Let’s go back to the first example. Assume that a user entered 11:30 AM, Mar 11, 2017 in a device which follows the time zone of Seoul. This data is stored in 5 integers of 2017, 2, 11, 11, and 30 — each representing the year, month, day, hour, and minute, respectively. (Since the month begins with 0, the value must be 3–1=2.) With a constructor, you can easily create a Date object using the numeric values.

const d1 = new Date(2017, 2, 11, 11, 30);
d1.toString(); // Sat Mar 11 2017 11:30:00 GMT+0900 (KST)

Creating Date Object Using Server Data

Let’s now assume that you are going to receive data from the server. If the data is of the numerical Unix time value, you can simply use the constructor to create a Date object. Although I skipped the explanation earlier, when a Date constructor receives a single value as the only parameter, it is recognized as a Unix time value in millisecond. (Caution: JavaScript handles Unix time in milliseconds. This means that the second value must be multiplied by 1,000.) If you see the example below, the resultant value is the same as that of the previous example.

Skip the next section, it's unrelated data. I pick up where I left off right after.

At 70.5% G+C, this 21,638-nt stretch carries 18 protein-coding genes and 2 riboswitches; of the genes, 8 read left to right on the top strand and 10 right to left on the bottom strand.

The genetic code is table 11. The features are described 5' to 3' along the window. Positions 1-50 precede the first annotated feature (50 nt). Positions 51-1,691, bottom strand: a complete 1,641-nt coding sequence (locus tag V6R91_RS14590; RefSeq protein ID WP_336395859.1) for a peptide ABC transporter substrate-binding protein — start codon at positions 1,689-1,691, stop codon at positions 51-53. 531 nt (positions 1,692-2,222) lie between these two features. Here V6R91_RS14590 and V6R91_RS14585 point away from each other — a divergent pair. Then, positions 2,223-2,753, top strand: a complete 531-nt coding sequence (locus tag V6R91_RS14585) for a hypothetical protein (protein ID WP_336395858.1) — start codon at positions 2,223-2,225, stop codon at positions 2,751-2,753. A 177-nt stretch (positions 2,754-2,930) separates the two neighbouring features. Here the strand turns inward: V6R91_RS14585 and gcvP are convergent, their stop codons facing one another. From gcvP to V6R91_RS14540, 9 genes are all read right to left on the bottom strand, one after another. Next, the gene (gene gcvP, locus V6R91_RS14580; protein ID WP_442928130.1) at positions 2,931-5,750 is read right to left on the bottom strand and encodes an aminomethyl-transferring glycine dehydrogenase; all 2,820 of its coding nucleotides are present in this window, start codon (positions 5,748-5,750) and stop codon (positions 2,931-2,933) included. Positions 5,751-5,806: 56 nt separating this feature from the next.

const d1 = new Date(1489199400000);
d1.toString(); // Sat Mar 11 2017 11:30:00 GMT+0900 (KST)
const d1 = new Date('2017-03-11T11:30:00');
const d2 = new Date('2017-03-11T11:30:00Z');
d1.toString(); // "Sat Mar 11 11:30:00 UTC+0900 2017"
d2.toString(); // "Sat Mar 11 20:30:00 UTC+0900 2017"

Creating Data to be Transferred to Server

Now use the Date object created earlier, and you can freely add or subtract time based on local time zones. But don’t forget to convert your data back to the previous format at the end of the processing before transferring it back to the server.